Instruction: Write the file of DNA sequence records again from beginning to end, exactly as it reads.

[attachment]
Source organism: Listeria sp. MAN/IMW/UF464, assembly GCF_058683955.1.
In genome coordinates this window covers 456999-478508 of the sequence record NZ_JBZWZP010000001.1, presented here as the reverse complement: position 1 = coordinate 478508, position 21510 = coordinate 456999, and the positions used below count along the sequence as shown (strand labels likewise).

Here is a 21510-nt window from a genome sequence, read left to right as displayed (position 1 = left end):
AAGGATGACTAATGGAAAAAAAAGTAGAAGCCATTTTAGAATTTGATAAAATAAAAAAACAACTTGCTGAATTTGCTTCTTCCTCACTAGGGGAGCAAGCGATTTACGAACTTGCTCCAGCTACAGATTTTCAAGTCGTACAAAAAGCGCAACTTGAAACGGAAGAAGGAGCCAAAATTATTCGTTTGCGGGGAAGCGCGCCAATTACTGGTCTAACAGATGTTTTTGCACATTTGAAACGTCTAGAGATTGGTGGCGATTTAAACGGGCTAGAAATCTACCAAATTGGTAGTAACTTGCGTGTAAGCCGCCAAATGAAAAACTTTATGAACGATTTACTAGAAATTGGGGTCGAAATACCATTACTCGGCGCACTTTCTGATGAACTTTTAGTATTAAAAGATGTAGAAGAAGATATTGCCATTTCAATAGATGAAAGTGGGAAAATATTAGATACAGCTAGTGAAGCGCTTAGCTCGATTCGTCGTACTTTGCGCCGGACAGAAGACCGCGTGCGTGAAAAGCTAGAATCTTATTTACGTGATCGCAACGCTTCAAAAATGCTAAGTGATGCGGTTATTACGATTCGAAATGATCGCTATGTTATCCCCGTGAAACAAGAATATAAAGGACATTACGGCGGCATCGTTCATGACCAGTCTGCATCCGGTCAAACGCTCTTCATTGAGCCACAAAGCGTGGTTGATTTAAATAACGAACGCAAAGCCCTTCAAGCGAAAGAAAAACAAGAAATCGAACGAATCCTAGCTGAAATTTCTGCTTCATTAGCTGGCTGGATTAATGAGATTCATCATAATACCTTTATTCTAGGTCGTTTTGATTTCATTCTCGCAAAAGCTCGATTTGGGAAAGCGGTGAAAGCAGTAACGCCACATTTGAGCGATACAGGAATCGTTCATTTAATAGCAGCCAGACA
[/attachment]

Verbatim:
Source organism: Listeria sp. MAN/IMW/UF464, assembly GCF_058683955.1.
In genome coordinates this window covers 456999-478508 of the sequence record NZ_JBZWZP010000001.1, presented here as the reverse complement: position 1 = coordinate 478508, position 21510 = coordinate 456999, and the positions used below count along the sequence as shown (strand labels likewise).

Here is a 21510-nt window from a genome sequence, read left to right as displayed (position 1 = left end):
AAGGATGACTAATGGAAAAAAAAGTAGAAGCCATTTTAGAATTTGATAAAATAAAAAAACAACTTGCTGAATTTGCTTCTTCCTCACTAGGGGAGCAAGCGATTTACGAACTTGCTCCAGCTACAGATTTTCAAGTCGTACAAAAAGCGCAACTTGAAACGGAAGAAGGAGCCAAAATTATTCGTTTGCGGGGAAGCGCGCCAATTACTGGTCTAACAGATGTTTTTGCACATTTGAAACGTCTAGAGATTGGTGGCGATTTAAACGGGCTAGAAATCTACCAAATTGGTAGTAACTTGCGTGTAAGCCGCCAAATGAAAAACTTTATGAACGATTTACTAGAAATTGGGGTCGAAATACCATTACTCGGCGCACTTTCTGATGAACTTTTAGTATTAAAAGATGTAGAAGAAGATATTGCCATTTCAATAGATGAAAGTGGGAAAATATTAGATACAGCTAGTGAAGCGCTTAGCTCGATTCGTCGTACTTTGCGCCGGACAGAAGACCGCGTGCGTGAAAAGCTAGAATCTTATTTACGTGATCGCAACGCTTCAAAAATGCTAAGTGATGCGGTTATTACGATTCGAAATGATCGCTATGTTATCCCCGTGAAACAAGAATATAAAGGACATTACGGCGGCATCGTTCATGACCAGTCTGCATCCGGTCAAACGCTCTTCATTGAGCCACAAAGCGTGGTTGATTTAAATAACGAACGCAAAGCCCTTCAAGCGAAAGAAAAACAAGAAATCGAACGAATCCTAGCTGAAATTTCTGCTTCATTAGCTGGCTGGATTAATGAGATTCATCATAATACCTTTATTCTAGGTCGTTTTGATTTCATTCTCGCAAAAGCTCGATTTGGGAAAGCGGTGAAAGCAGTAACGCCACATTTGAGCGATACAGGAATCGTTCATTTAATAGCAGCCAGACA